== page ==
[The Episcopal News] Bishop John Harvey Taylor will dedicate St. Michael’s Apartments, a new affordable housing community at St. Michael’s Ministry Center, Riverside, on Monday, July 24 at 10:30 a.m., concluding at about noon.
The project is the first to be developed by the Diocese of Los Angeles in collaboration with Newport Beach-based Community Development Partners and Mercy House, a non-profit housing and supportive services provider based in Orange County.
The project was designed by Frank Escher and Ravi GuneWardena, FAIA, of Escher GuneWardena Architecture, both members of Taylor’s Housing Justice Task Force, with Zeke Jones as project manager. Precision General Contractors, based in Novato, CA, managed the construction.
Taylor has pledged that affordable housing will be built on 25% of the diocese’s church properties. A second project, at Church of the Blessed Sacrament, Placentia, is nearing completion; others are in various stages of planning.
Conceived as a prototype for reinvigorating underused church properties, the St. Michael’s project is a new community housed in a 440-foot, 50-unit building with offices for essential supportive services and a model sustainable urban garden.
“As in historic California missions, colonnades form the circulation for the housing project, while providing passive cooling from its shaded verandah,” says architect GuneWardena. “Designed with photovoltaics and solar thermal mechanical elements, the project will be in keeping with sustainable living standards.”
Funding is being sought for the second phase of the project, an urban farm consisting of an aquaponics greenhouse, a citrus garden, plant guilds (groups of plants and fruit trees that support and nourish each other), and a raised-bed community garden, including Native American “Three Sisters” plantings of corn, squash and beans. The farm will occupy the large yard between the housing and St. Michael’s existing parish hall, weaving together the various users of the campus, according to GuneWardena. A play area will include planting beds for children. “A large bio-swale, running along the colonnade of the dwelling units has been planted to mark the changing of the seasons,” he said, “with indigenous plants that thrive in winter and spring, turning drought-tolerant in summer and fall.”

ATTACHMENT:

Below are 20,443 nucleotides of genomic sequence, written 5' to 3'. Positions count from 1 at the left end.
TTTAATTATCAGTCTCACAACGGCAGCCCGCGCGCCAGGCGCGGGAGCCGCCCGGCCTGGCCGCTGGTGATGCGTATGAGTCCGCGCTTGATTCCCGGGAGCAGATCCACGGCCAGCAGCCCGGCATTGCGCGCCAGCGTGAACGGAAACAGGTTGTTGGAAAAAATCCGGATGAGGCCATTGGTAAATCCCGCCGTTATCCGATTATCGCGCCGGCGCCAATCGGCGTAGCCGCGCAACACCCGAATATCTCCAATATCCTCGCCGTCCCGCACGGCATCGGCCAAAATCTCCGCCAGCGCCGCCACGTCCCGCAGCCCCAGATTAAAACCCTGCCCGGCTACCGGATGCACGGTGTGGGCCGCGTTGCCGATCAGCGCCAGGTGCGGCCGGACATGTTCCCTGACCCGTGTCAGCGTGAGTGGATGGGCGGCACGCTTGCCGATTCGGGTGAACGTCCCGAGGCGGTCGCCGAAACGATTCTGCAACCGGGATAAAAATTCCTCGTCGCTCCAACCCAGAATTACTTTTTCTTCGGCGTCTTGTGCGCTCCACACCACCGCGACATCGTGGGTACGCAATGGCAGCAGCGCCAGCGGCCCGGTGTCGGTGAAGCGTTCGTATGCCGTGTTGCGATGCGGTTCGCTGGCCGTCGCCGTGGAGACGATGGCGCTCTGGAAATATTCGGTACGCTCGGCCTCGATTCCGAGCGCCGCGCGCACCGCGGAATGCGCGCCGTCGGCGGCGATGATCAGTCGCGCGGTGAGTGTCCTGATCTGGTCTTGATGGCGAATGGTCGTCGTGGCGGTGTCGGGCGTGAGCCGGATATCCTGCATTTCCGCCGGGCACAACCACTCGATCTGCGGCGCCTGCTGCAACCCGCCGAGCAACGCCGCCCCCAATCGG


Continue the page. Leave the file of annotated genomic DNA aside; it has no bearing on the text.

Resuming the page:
In addition to the historic St. Michael’s church building for indoor worship, the campus includes outdoor space for Native American spirituality. Riverside County is home to several federally recognized Indigenous tribes including the Cahuilla, Luiseno, Morongo, Pechanga, and Mission groups; the historic Sherman Indian High School is three blocks away. “A large gathering circle at the center of the site will be a place to celebrate nature, the earth and the sky,” says GuneWardena. It is the meeting site for a Native women’s talking circle, facilitated by the Rev. Canon Mary Crist, Indigenous Theological Education coordinator for The Episcopal Church, Native ministries officer for the diocese and priest-in-charge at St. Michael’s.
Many of the new community’s residents – recently settled in their apartments – take part in St. Michael’s Thursday morning food giveaway, breakfast and informal service of Holy Communion. St. Michael’s mission, as defined by Crist, is to provide community and service to its impoverished neighbors.
After a June visit to St. Michael’s, Taylor wrote: “I left St. Michael’s with the feeling that the Holy Spirit had made it a laboratory for the future of The Episcopal Church in our region: affordable housing, well-educated lay leadership coming into its own alongside the ordained orders, multicultural and polylingual competency, partnerships with neighboring parishes, and advocacy for more humane care of the mentally ill and addicted, all rooted in the core Christian value of daily service to the marginalized. ‘These,’ Mary said, “are the people Jesus would be with.’”
All are invited to the dedication; for reservations, email email@example.com. St. Michael’s is located at 4070 Jackson Street, Riverside 92503.